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I took a circuitous route to arrive in your home kitchen. My personal interest in cooking came relatively late in life. It is the firing of a mid-life passion, a refusal to “settle for,” a move toward personal fulfillment.

I love to write about food, to savor the nuance of different tastes, to create memories with food. That does not imply extravagance. My mantra is Fresh . . . Healthy . . . Tasty. It is the commitment, respect, and love of food that defines the pleasures of the table.

After earning a bachelor’s degree in Communications and a master’s in Education, I spent the last two decades as a professional writer and photographer. I began as a sports editor at an award-winning weekly newspaper in East Tennessee and ended as a Communications Specialist with our state university. While in academia, I worked extensively with specialists in food production, food marketing, food technology, food safety, nutrition, and health.

After my resignation from the university, I completed a professional culinary arts program at Cooking School of the Rockies in Boulder, Colorado. As part of the curriculum, we spent a month in Provence, France. The experience reshaped my attitude toward food. I was introduced to the concept of “le goût du terroir,” the unique combination of the taste of the soil, the micro-climate and the quality of ingredients that contribute to the almost inexhaustible culinary wealth of France.

Provençal food is so whole. Chickens come with head, feet and pinfeathers. Lettuce still has soil clinging to it. On my first of six mornings spent working on a goat cheese farm above Forcalquier, I ask if there was any cream for my coffee. My host, Marie Autexier, smiled and said, “Follow me.” We went out to the barn and got milk straight from a goat.

I quickly understood the sanctity of mealtime in Provence. I got a hint of why cheese has been called milk’s leap toward immortality.

  • On the Autexier’s farm, I wrapped Chestnut leaves, softened and sterilized by boiling in water and vinegar, around Banon, a small mountain goat cheese that is a fine, soft white pâte.
  • In Paris, I sampled AOC washed-rind Livarot and artisanal Brie cheese, among others, during a tour of Alléosse, which has centuries of tradition in maturing “exordinary cheese.”
  • In Saint Andiol, I got up close and personal with head cheese at Michael Merletto’s charcuterie.
  • Near the village of Bouzigues, I watched a young, independent fisherman unloading oysters harvested in the Bassin de Thau, a 29-square mile deep lagoon, separated from the Mediterranean by a narrow strip of land.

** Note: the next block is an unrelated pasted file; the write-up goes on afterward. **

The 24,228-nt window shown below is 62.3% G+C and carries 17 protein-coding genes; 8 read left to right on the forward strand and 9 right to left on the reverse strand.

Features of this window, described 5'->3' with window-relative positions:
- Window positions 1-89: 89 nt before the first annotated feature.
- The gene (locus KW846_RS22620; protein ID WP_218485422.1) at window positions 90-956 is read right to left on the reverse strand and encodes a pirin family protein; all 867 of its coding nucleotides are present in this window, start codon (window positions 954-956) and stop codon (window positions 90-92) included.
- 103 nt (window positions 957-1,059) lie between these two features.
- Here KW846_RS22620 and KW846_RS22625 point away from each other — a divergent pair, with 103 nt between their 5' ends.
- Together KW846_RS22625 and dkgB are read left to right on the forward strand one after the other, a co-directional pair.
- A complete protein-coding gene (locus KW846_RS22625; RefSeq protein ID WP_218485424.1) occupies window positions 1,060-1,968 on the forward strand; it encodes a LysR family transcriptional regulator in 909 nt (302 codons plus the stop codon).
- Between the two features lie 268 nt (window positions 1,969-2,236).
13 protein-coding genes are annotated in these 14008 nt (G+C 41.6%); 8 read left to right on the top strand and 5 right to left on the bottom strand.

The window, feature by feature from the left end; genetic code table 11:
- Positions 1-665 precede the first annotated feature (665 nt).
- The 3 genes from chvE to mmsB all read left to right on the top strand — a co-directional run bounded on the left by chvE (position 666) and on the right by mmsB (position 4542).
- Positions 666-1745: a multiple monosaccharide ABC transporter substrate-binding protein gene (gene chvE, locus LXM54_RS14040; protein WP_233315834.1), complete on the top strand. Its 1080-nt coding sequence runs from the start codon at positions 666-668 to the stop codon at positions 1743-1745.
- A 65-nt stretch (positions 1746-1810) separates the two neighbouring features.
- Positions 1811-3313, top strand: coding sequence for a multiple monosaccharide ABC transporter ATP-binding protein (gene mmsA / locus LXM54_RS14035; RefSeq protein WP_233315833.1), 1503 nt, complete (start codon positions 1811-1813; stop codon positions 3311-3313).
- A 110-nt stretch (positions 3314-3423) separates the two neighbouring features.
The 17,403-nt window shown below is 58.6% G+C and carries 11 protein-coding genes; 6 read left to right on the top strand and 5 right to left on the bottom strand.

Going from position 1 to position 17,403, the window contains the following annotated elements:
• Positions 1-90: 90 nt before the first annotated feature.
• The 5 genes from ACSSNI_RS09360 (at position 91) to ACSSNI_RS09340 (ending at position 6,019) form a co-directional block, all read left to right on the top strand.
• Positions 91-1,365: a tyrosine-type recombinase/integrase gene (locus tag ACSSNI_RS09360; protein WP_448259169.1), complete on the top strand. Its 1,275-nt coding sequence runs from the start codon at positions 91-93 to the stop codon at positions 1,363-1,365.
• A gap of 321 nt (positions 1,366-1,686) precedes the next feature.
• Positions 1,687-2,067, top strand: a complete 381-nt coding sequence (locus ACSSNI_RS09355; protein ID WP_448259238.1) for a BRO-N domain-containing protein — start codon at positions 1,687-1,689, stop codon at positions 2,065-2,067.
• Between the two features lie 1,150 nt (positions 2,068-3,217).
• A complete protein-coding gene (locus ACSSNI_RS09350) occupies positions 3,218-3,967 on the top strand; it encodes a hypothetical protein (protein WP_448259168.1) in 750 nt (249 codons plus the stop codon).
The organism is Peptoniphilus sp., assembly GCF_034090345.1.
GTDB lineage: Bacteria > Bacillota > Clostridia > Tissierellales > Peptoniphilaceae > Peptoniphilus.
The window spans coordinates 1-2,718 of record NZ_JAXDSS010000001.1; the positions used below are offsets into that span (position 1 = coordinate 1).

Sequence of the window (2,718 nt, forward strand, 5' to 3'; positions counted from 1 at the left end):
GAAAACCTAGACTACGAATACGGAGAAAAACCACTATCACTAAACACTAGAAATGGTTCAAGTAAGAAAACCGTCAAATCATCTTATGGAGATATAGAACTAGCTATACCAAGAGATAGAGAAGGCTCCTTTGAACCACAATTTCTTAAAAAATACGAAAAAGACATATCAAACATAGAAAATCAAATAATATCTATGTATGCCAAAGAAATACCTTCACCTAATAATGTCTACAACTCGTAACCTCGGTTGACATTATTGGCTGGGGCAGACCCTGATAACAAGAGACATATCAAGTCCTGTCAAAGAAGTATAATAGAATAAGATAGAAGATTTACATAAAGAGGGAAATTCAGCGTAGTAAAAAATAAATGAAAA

• At Châteauneuf-du-Pape, I stepped over large river pebbles to reach camera-shy women tying the shoots of young grapes vines in the fields of the historic winery.
  • In the Camarque, I rode among light grey salt mountains in the largest salt drying fields in France, home of the finest natural sea salts in the world.
  • In Saint-Remy-de-Provence, I met chocolatier Joël Durand and sampled his exquisite varieties of chocolates.
  • In Banon, Elizabeth Habert’s lavender honey instantly become my all-time favorite.

Three years ago, I found my way to Oregon’s Willamette Valley, which is perhaps the most diverse agricultural region on earth with more than 170 different crops. The food is fresh, accessible and delicious! I came away with an appreciation for not only where my food is grown, but also how it’s grown or raised

What have been your favorite food moments in life? We’ve all had them. I come from the South where food traditions and storytelling define our heritage. Perhaps that’s why I spent my professional career as a feature writer and photographer and why I now pursue my other passion — food. I can come up with several culinary highlights in the first half century of my life:

  • Granny’s fried chicken and sweet tea after church on Sundays in Knoxville;
  • Lobster and littleneck clams that steamed under wet tarp and seaweed on the beach in front of my other grandparent’s cottage on the Massachusetts coast;
  • Ri-Ri’s chocolate chip cookies straight out of the oven;
  • Just-caught red snapper fried up at our beach house in Panama City;
  • Corn straight out of the field and grilled on a small backyard patio in upstate New York, redefining my notion of sweet;
  • Fallin’-off-the-bone pork ribs at a barbeque in Memphis;
  • And, yes, gooey s’mores around a backyard campfire.

A common thread binds these memories. Whether slathering a dip made from baby artichokes on a slice of fresh, crusty bread, while sitting on a stone terrace in the French countryside, or pulling meat out of crab claws on a screened-in porch on the Gulf of Mexico, or soppin’ up the juice of soup beans with a slice of corn bread while listening to my daddy reminisce about Aunt Polly and the governor, each event took place in someone’s home.

I now find myself, once again, in my native East Tennessee. My goal as Adventuress Chef is to put the home back in cooking whether it be meals through the week for your family, a dinner party with close friends, a company barbecue in your back yard or maybe Sunday brunch with the girls. Let me help create your next food adventure.

As a member of the American Personal Chef Association, I have general liability insurance. Local references will be provided upon request.

 
J. Laurie Byrne, Personal Chef



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